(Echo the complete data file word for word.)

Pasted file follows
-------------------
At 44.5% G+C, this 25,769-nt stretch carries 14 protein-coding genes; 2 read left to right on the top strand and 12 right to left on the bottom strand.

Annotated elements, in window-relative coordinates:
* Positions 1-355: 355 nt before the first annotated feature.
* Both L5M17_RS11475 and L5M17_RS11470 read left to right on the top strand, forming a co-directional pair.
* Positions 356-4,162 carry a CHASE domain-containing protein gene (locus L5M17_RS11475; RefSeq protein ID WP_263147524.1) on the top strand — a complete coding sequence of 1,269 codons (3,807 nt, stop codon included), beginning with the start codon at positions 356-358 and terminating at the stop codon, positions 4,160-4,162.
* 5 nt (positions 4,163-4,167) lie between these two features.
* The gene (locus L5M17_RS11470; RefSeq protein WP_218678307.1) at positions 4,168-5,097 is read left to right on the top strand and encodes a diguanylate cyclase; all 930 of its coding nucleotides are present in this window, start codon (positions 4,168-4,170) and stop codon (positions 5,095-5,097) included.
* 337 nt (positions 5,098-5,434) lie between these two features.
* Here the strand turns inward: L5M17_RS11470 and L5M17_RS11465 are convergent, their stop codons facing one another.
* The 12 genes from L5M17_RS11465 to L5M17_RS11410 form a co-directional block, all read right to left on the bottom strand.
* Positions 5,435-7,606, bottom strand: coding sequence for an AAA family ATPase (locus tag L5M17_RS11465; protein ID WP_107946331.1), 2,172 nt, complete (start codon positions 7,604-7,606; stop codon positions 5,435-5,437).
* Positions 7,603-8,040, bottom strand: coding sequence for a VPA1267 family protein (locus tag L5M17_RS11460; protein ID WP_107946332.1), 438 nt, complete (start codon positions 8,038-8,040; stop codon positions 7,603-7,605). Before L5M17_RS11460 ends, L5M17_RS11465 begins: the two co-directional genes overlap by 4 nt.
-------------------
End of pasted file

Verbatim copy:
At 44.5% G+C, this 25,769-nt stretch carries 14 protein-coding genes; 2 read left to right on the top strand and 12 right to left on the bottom strand.

Annotated elements, in window-relative coordinates:
* Positions 1-355: 355 nt before the first annotated feature.
* Both L5M17_RS11475 and L5M17_RS11470 read left to right on the top strand, forming a co-directional pair.
* Positions 356-4,162 carry a CHASE domain-containing protein gene (locus L5M17_RS11475; RefSeq protein ID WP_263147524.1) on the top strand — a complete coding sequence of 1,269 codons (3,807 nt, stop codon included), beginning with the start codon at positions 356-358 and terminating at the stop codon, positions 4,160-4,162.
* 5 nt (positions 4,163-4,167) lie between these two features.
* The gene (locus L5M17_RS11470; RefSeq protein WP_218678307.1) at positions 4,168-5,097 is read left to right on the top strand and encodes a diguanylate cyclase; all 930 of its coding nucleotides are present in this window, start codon (positions 4,168-4,170) and stop codon (positions 5,095-5,097) included.
* 337 nt (positions 5,098-5,434) lie between these two features.
* Here the strand turns inward: L5M17_RS11470 and L5M17_RS11465 are convergent, their stop codons facing one another.
* The 12 genes from L5M17_RS11465 to L5M17_RS11410 form a co-directional block, all read right to left on the bottom strand.
* Positions 5,435-7,606, bottom strand: coding sequence for an AAA family ATPase (locus tag L5M17_RS11465; protein ID WP_107946331.1), 2,172 nt, complete (start codon positions 7,604-7,606; stop codon positions 5,435-5,437).
* Positions 7,603-8,040, bottom strand: coding sequence for a VPA1267 family protein (locus tag L5M17_RS11460; protein ID WP_107946332.1), 438 nt, complete (start codon positions 8,038-8,040; stop codon positions 7,603-7,605). Before L5M17_RS11460 ends, L5M17_RS11465 begins: the two co-directional genes overlap by 4 nt.